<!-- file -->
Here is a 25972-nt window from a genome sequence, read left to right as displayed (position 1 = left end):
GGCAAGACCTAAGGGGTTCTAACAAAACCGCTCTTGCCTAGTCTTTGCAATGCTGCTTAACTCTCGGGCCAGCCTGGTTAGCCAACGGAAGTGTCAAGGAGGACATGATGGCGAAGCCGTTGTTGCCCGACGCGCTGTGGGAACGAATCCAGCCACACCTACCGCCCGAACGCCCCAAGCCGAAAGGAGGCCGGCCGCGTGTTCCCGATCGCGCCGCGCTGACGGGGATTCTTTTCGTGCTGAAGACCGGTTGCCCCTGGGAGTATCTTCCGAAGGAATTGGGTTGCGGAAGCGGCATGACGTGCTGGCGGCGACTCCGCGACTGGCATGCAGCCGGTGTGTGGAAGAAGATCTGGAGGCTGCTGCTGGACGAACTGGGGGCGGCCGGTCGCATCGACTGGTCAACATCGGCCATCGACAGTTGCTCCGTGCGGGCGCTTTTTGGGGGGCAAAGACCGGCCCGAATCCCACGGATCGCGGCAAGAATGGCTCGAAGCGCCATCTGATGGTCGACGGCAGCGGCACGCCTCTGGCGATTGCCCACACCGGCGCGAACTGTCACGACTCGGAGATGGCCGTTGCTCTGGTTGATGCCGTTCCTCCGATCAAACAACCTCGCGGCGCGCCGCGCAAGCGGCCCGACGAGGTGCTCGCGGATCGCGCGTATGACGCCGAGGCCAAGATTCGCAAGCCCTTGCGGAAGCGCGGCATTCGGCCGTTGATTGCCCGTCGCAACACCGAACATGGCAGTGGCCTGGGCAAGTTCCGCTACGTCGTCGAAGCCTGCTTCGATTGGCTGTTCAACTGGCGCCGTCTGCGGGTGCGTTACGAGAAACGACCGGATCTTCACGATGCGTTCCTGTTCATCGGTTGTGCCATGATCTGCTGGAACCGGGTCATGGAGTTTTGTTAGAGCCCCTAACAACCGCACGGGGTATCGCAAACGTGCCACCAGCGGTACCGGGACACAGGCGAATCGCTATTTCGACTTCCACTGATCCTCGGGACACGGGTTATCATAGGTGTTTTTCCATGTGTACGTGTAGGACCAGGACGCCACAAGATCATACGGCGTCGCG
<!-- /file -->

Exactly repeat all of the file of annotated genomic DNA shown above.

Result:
Here is a 25972-nt window from a genome sequence, read left to right as displayed (position 1 = left end):
GGCAAGACCTAAGGGGTTCTAACAAAACCGCTCTTGCCTAGTCTTTGCAATGCTGCTTAACTCTCGGGCCAGCCTGGTTAGCCAACGGAAGTGTCAAGGAGGACATGATGGCGAAGCCGTTGTTGCCCGACGCGCTGTGGGAACGAATCCAGCCACACCTACCGCCCGAACGCCCCAAGCCGAAAGGAGGCCGGCCGCGTGTTCCCGATCGCGCCGCGCTGACGGGGATTCTTTTCGTGCTGAAGACCGGTTGCCCCTGGGAGTATCTTCCGAAGGAATTGGGTTGCGGAAGCGGCATGACGTGCTGGCGGCGACTCCGCGACTGGCATGCAGCCGGTGTGTGGAAGAAGATCTGGAGGCTGCTGCTGGACGAACTGGGGGCGGCCGGTCGCATCGACTGGTCAACATCGGCCATCGACAGTTGCTCCGTGCGGGCGCTTTTTGGGGGGCAAAGACCGGCCCGAATCCCACGGATCGCGGCAAGAATGGCTCGAAGCGCCATCTGATGGTCGACGGCAGCGGCACGCCTCTGGCGATTGCCCACACCGGCGCGAACTGTCACGACTCGGAGATGGCCGTTGCTCTGGTTGATGCCGTTCCTCCGATCAAACAACCTCGCGGCGCGCCGCGCAAGCGGCCCGACGAGGTGCTCGCGGATCGCGCGTATGACGCCGAGGCCAAGATTCGCAAGCCCTTGCGGAAGCGCGGCATTCGGCCGTTGATTGCCCGTCGCAACACCGAACATGGCAGTGGCCTGGGCAAGTTCCGCTACGTCGTCGAAGCCTGCTTCGATTGGCTGTTCAACTGGCGCCGTCTGCGGGTGCGTTACGAGAAACGACCGGATCTTCACGATGCGTTCCTGTTCATCGGTTGTGCCATGATCTGCTGGAACCGGGTCATGGAGTTTTGTTAGAGCCCCTAACAACCGCACGGGGTATCGCAAACGTGCCACCAGCGGTACCGGGACACAGGCGAATCGCTATTTCGACTTCCACTGATCCTCGGGACACGGGTTATCATAGGTGTTTTTCCATGTGTACGTGTAGGACCAGGACGCCACAAGATCATACGGCGTCGCG